Tofurky Sues Louisiana Over Plant-Based Meat Labeling Law

The suit challenges a law that The Good Food Insitute and Animal Legal Defense Fund argues is designed to disadvantage plant-based products.

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LOUISIANA — The Good Food Institute and Animal Legal Defense Fund today filed a lawsuit on behalf of Tofurky challenging a Louisiana law that would impose fines of up to $500 per day for every plant-based meat product marketed or sold with terms like “burger” and “sausage” on their labels. The terms would be illegal even with clear modifiers such as “vegan,” “veggie,” or “plant-based” on their labels. The challenged law became effective on October 1, 2020.

The lawsuit, filed in U.S. District Court for the Middle District of Louisiana, argues that the Louisiana law violates Tofurky’s First Amendment right to free speech by improperly censoring truthful commercial speech. The lawsuit further argues there is no evidence that current labels mislead consumers, pointing out that Tofurky’s products all clearly indicate the products are plant-based, meatless, vegetarian, or vegan.

The Food and Drug Administration requires that all plant-based products use a clear statement of identity that explains their nature and contents using common or usual terms. This includes terms that the public is familiar with — like “burger” and “hot dog” — because they inform consumers about how products can be served and what they taste like. The animal agriculture industry, in a clear attempt to make plant-based products less appetizing to consumers, has suggested that they be forced to use terms like “veggie pucks” instead of “veggie burger” and “vegan tubes” instead of “vegan hot dogs.”

The bill’s sponsor, Representative Francis Thompson, has admitted that he designed the law to protect certain Louisiana agricultural producers from growing competition from plant-based meat, riced vegetables, and meat grown directly from animal cells, called “cultivated” or “cultured” meat.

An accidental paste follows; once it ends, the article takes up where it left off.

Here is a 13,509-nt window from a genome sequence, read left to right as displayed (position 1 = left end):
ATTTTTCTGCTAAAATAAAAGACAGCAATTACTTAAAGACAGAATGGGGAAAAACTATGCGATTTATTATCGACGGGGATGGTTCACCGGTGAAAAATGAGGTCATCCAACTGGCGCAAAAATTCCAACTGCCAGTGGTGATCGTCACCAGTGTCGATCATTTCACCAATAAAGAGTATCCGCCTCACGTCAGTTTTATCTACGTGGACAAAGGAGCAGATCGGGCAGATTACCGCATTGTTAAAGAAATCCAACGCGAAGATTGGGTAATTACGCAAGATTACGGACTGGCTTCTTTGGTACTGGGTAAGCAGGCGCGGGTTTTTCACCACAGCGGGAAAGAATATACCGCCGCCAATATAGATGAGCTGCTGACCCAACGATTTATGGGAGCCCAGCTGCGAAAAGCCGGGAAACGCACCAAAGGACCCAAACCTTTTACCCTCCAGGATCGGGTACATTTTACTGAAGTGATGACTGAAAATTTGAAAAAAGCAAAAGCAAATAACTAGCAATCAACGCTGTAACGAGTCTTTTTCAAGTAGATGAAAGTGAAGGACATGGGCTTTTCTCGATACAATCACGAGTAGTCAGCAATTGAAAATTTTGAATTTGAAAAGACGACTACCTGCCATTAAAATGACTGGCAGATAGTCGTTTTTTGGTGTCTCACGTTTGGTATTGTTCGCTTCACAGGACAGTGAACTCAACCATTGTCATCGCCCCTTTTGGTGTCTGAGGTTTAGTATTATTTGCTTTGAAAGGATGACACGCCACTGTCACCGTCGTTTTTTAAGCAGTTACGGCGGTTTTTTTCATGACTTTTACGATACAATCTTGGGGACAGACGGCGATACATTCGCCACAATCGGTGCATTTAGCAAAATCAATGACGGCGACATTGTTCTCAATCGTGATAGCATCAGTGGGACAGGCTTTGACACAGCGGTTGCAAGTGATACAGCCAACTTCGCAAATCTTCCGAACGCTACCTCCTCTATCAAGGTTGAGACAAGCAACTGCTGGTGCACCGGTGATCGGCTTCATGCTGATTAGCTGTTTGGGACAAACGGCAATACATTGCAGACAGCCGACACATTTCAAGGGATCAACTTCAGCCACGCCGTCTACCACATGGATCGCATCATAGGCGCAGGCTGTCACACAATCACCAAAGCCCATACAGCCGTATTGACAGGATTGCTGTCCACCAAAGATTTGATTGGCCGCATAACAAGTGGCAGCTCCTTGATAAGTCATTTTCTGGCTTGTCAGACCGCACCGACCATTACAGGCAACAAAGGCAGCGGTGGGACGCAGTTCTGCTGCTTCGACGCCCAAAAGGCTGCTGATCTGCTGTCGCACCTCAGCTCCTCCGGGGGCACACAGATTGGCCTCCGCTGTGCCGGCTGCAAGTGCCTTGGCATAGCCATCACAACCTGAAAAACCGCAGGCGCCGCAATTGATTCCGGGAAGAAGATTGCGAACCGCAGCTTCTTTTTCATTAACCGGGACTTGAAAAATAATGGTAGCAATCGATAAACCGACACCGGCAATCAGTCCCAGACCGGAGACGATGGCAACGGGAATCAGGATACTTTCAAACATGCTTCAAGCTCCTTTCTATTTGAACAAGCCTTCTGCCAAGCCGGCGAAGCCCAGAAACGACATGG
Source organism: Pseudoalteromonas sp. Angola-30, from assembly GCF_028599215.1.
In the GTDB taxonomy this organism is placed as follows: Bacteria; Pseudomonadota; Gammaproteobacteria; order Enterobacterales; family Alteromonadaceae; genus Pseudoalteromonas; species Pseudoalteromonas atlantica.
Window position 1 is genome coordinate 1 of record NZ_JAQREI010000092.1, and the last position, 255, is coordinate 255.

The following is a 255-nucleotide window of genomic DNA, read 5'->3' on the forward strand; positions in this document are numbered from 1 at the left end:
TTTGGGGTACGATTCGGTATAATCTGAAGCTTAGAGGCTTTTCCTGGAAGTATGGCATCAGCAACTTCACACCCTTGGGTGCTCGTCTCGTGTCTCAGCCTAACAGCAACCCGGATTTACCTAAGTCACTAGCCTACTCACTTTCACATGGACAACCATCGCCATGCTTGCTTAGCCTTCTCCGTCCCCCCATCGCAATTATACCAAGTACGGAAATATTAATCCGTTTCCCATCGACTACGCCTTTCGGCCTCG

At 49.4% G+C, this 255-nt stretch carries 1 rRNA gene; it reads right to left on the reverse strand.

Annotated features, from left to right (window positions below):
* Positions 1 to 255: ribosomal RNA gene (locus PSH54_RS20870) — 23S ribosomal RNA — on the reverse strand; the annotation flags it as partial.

“It’s absurd that Louisiana’s elected officials are spending their time on the imaginary crisis of people confusing veggie burgers for beef burgers,” says The Good Food Institute Director of Policy, Jessica Almy. “Consumers deserve better than lawmakers passing condescending laws that try to dictate what Louisianans buy. Consumers are no more likely to believe that ‘veggie burgers’ contain cow meat than Girl Scout cookies contain Girl Scouts.”

“Using unconstitutional laws in an attempt to shore up the animal agriculture industry — at the expense of human health, animal protection, and the environment — is extremely short sighted,” says Animal Legal Defense Fund Executive Director, Stephen Wells. “With the dangers of zoonotic disease ever present, it is unconscionable that there are attempts to undermine these products at a time when they should be supported given the risks animal agriculture and factory farming pose.”

The Louisiana law is similar to meat-labeling censorship laws passed in Arkansas, Missouri, Mississippi, and other states. A number of those laws face similar legal challenges by Tofurky, the Animal Legal Defense Fund, and The Good Food Institute. Last year, these organizations and the ACLU challenged the Arkansas law, with the court halting the enforcement of the law and declaring that it was likely an unconstitutional restriction on Tofurky’s right to free speech.

“These state meat-labeling laws are blatantly unconstitutional and serve as shameful examples of state legislators prioritizing the wishes of their corporate donors over those of their constituents,” says Jaime Athos, president and CEO of Tofurky. “By now it is clear that consumers are choosing plant-based options because they are better for the environment as well as human health and animal welfare, not because those consumers are confused. It is unconscionable that state legislators would so recklessly interfere with the market in this way, favoring certain industries over others while simultaneously making it harder for their constituents to access the healthier protein options of their choosing.”

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